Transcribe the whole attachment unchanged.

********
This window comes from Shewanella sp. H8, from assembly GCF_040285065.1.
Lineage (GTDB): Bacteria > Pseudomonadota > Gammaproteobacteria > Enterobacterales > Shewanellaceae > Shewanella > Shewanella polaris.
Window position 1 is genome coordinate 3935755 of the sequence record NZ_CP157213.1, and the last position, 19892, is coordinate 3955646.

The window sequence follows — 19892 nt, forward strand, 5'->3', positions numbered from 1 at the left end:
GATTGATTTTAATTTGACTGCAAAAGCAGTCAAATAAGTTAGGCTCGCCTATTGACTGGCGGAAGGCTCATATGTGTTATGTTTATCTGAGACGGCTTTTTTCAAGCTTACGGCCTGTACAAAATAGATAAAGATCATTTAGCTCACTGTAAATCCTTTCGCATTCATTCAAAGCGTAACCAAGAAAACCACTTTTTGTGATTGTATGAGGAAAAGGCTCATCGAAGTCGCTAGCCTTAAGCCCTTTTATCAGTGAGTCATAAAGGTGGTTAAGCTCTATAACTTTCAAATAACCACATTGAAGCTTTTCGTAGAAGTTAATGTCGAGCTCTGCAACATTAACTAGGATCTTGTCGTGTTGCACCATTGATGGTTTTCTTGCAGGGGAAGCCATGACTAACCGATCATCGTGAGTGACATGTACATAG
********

This window comes from Shewanella sp. H8, from assembly GCF_040285065.1.
Lineage (GTDB): Bacteria > Pseudomonadota > Gammaproteobacteria > Enterobacterales > Shewanellaceae > Shewanella > Shewanella polaris.
Window position 1 is genome coordinate 3935755 of the sequence record NZ_CP157213.1, and the last position, 19892, is coordinate 3955646.

The window sequence follows — 19892 nt, forward strand, 5'->3', positions numbered from 1 at the left end:
GATTGATTTTAATTTGACTGCAAAAGCAGTCAAATAAGTTAGGCTCGCCTATTGACTGGCGGAAGGCTCATATGTGTTATGTTTATCTGAGACGGCTTTTTTCAAGCTTACGGCCTGTACAAAATAGATAAAGATCATTTAGCTCACTGTAAATCCTTTCGCATTCATTCAAAGCGTAACCAAGAAAACCACTTTTTGTGATTGTATGAGGAAAAGGCTCATCGAAGTCGCTAGCCTTAAGCCCTTTTATCAGTGAGTCATAAAGGTGGTTAAGCTCTATAACTTTCAAATAACCACATTGAAGCTTTTCGTAGAAGTTAATGTCGAGCTCTGCAACATTAACTAGGATCTTGTCGTGTTGCACCATTGATGGTTTTCTTGCAGGGGAAGCCATGACTAACCGATCATCGTGAGTGACATGTACATAG